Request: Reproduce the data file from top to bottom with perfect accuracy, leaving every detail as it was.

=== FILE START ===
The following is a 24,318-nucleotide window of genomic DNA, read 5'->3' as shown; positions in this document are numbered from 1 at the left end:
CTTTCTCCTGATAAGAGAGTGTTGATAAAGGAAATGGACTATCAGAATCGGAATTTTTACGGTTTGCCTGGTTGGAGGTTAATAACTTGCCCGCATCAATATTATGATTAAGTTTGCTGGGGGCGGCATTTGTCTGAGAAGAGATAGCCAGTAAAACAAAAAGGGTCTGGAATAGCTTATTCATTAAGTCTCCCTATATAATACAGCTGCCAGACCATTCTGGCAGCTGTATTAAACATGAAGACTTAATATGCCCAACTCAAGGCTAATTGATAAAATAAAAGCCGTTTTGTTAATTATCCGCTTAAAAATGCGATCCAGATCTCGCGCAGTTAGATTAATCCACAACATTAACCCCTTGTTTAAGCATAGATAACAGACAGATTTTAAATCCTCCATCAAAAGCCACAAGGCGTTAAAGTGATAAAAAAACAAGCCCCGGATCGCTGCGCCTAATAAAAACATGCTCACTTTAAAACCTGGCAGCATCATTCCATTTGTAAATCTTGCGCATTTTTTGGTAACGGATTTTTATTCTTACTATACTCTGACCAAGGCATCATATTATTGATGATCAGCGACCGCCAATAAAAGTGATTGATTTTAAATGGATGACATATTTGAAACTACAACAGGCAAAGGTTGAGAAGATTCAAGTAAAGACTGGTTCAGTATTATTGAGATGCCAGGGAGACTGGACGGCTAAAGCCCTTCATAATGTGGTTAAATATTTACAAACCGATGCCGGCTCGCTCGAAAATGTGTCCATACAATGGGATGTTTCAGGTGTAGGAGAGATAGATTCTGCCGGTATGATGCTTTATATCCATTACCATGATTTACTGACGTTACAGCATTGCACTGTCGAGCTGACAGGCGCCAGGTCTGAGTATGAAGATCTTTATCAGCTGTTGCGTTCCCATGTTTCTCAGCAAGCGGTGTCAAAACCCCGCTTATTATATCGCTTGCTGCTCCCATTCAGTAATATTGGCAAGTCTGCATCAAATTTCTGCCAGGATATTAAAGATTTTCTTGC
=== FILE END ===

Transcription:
The following is a 24,318-nucleotide window of genomic DNA, read 5'->3' as shown; positions in this document are numbered from 1 at the left end:
CTTTCTCCTGATAAGAGAGTGTTGATAAAGGAAATGGACTATCAGAATCGGAATTTTTACGGTTTGCCTGGTTGGAGGTTAATAACTTGCCCGCATCAATATTATGATTAAGTTTGCTGGGGGCGGCATTTGTCTGAGAAGAGATAGCCAGTAAAACAAAAAGGGTCTGGAATAGCTTATTCATTAAGTCTCCCTATATAATACAGCTGCCAGACCATTCTGGCAGCTGTATTAAACATGAAGACTTAATATGCCCAACTCAAGGCTAATTGATAAAATAAAAGCCGTTTTGTTAATTATCCGCTTAAAAATGCGATCCAGATCTCGCGCAGTTAGATTAATCCACAACATTAACCCCTTGTTTAAGCATAGATAACAGACAGATTTTAAATCCTCCATCAAAAGCCACAAGGCGTTAAAGTGATAAAAAAACAAGCCCCGGATCGCTGCGCCTAATAAAAACATGCTCACTTTAAAACCTGGCAGCATCATTCCATTTGTAAATCTTGCGCATTTTTTGGTAACGGATTTTTATTCTTACTATACTCTGACCAAGGCATCATATTATTGATGATCAGCGACCGCCAATAAAAGTGATTGATTTTAAATGGATGACATATTTGAAACTACAACAGGCAAAGGTTGAGAAGATTCAAGTAAAGACTGGTTCAGTATTATTGAGATGCCAGGGAGACTGGACGGCTAAAGCCCTTCATAATGTGGTTAAATATTTACAAACCGATGCCGGCTCGCTCGAAAATGTGTCCATACAATGGGATGTTTCAGGTGTAGGAGAGATAGATTCTGCCGGTATGATGCTTTATATCCATTACCATGATTTACTGACGTTACAGCATTGCACTGTCGAGCTGACAGGCGCCAGGTCTGAGTATGAAGATCTTTATCAGCTGTTGCGTTCCCATGTTTCTCAGCAAGCGGTGTCAAAACCCCGCTTATTATATCGCTTGCTGCTCCCATTCAGTAATATTGGCAAGTCTGCATCAAATTTCTGCCAGGATATTAAAGATTTTCTTGC